We implemented least absolute shrinkage and selection operator (LASSO) regression to evaluate gene effects in genome-wide association studies (GWAS) of brain images, using an MRI-derived temporal lobe volume measure from 729 subjects scanned as part of the Alzheimer’s Disease Neuroimaging Initiative (ADNI). Sparse groups of SNPs in individual genes were selected by LASSO, which identifies efficient sets of variants influencing the data. These SNPs were considered jointly when assessing their association with neuroimaging measures. We discovered 22 genes that passed genome-wide significance for influencing temporal lobe volume. This was a substantially greater number of significant genes compared to those found with standard, univariate GWAS. These top genes are all expressed in the brain and include genes previously related to brain function or neuropsychiatric disorders such as MACROD2, SORCS2, GRIN2B, MAGI2, NPAS3, CLSTN2, GABRG3, NRXN3, PRKAG2, GAS7, RBFOX1, ADARB2, CHD4, and CDH13. The top genes we identified with this method also displayed significant and widespread post hoc effects on voxelwise, tensor-based morphometry (TBM) maps of the temporal lobes. The most significantly associated gene was an autism susceptibility gene known as MACROD2. We were able to successfully replicate the effect of the MACROD2 gene in an independent cohort of 564 young, Australian healthy adult twins and siblings scanned with MRI (mean age: 23.8 ± 2.2 SD years). Our approach powerfully complements univariate techniques in detecting influences of genes on the living brain.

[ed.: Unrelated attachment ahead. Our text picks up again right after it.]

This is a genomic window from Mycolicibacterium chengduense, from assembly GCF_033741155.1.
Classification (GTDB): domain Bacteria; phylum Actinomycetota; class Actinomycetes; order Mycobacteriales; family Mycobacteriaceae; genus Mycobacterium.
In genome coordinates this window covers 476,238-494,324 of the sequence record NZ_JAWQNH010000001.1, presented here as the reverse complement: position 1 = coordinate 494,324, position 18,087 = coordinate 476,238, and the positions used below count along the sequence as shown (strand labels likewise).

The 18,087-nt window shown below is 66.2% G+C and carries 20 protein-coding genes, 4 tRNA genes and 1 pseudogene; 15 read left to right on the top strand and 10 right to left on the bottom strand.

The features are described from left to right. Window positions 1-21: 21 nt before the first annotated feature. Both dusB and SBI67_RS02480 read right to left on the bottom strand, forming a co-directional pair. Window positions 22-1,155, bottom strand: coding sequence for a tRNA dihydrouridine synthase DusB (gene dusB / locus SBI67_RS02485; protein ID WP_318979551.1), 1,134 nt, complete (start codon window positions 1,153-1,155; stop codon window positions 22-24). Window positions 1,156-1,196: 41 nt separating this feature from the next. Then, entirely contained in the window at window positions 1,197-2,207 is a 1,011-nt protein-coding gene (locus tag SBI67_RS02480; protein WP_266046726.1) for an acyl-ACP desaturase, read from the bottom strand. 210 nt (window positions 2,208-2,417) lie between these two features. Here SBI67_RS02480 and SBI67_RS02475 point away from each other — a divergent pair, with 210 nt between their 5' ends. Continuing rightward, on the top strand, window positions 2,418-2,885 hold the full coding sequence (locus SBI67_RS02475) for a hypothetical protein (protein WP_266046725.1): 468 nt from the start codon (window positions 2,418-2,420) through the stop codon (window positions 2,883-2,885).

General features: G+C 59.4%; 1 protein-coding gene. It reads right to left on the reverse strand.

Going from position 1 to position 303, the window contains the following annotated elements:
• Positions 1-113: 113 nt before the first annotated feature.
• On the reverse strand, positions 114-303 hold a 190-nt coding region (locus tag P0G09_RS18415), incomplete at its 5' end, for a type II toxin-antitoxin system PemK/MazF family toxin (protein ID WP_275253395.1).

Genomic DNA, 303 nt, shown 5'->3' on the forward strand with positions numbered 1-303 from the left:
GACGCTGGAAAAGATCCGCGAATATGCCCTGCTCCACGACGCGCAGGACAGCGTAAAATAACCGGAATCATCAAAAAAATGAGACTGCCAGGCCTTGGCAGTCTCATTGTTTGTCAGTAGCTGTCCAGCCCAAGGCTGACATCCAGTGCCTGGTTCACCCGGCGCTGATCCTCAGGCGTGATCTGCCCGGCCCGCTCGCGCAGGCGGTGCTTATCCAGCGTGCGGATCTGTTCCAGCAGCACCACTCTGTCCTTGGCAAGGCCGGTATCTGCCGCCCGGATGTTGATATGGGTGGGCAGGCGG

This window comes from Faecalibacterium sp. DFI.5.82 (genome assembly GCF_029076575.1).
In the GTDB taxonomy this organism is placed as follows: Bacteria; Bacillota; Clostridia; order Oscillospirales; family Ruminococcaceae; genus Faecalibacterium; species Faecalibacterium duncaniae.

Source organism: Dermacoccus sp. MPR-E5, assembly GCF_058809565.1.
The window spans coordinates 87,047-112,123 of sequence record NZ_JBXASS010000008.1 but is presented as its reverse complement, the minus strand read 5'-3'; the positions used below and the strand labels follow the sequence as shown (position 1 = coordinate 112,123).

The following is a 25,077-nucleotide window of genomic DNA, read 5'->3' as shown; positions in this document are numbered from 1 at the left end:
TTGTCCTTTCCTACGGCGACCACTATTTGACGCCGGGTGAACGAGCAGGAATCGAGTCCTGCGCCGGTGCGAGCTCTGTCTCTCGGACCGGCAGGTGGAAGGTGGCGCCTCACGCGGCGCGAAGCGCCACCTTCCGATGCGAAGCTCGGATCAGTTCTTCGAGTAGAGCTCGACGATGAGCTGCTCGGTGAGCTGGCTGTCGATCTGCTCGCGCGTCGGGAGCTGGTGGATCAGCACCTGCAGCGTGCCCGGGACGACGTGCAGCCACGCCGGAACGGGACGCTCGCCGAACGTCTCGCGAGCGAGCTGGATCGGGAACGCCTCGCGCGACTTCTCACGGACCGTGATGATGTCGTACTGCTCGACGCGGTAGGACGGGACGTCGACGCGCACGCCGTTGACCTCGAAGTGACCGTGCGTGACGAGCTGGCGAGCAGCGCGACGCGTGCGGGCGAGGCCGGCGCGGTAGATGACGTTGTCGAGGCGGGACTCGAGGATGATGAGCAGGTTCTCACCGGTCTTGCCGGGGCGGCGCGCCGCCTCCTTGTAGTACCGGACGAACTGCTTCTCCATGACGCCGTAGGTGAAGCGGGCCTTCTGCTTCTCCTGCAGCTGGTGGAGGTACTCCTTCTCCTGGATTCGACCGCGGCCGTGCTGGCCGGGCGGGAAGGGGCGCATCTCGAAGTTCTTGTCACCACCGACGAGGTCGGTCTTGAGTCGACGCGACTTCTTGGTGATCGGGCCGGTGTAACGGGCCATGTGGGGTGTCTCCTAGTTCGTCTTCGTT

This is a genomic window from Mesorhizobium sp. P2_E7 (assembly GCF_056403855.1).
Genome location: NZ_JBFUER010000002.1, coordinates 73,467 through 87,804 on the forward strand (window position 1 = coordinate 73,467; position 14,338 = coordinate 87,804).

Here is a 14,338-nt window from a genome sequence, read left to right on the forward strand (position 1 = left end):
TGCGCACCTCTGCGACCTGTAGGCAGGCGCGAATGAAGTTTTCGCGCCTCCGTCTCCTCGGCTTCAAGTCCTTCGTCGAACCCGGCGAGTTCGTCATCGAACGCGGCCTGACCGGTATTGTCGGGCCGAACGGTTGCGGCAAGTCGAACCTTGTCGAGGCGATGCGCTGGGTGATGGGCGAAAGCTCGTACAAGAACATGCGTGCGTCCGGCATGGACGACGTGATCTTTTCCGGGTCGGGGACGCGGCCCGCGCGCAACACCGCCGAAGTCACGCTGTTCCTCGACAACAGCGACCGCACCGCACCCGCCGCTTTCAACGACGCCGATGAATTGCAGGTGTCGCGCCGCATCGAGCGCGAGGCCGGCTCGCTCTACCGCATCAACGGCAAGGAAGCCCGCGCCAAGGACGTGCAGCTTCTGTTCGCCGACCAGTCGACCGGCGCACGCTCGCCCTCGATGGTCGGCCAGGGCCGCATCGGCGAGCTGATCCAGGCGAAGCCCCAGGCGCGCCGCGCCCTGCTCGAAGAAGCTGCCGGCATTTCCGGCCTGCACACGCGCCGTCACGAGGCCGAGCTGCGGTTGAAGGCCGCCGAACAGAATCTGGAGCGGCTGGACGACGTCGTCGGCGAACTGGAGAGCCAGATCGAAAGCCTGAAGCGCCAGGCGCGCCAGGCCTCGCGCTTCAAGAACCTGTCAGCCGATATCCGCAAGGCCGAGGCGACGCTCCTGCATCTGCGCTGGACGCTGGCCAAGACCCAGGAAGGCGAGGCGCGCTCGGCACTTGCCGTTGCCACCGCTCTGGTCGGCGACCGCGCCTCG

doi:10.3389/fnins.2012.00115
PMCID: PMC3412288  PMID: 22888310
neuroimaging; MRI; imaging genetics; GWAS; LASSO; MACROD2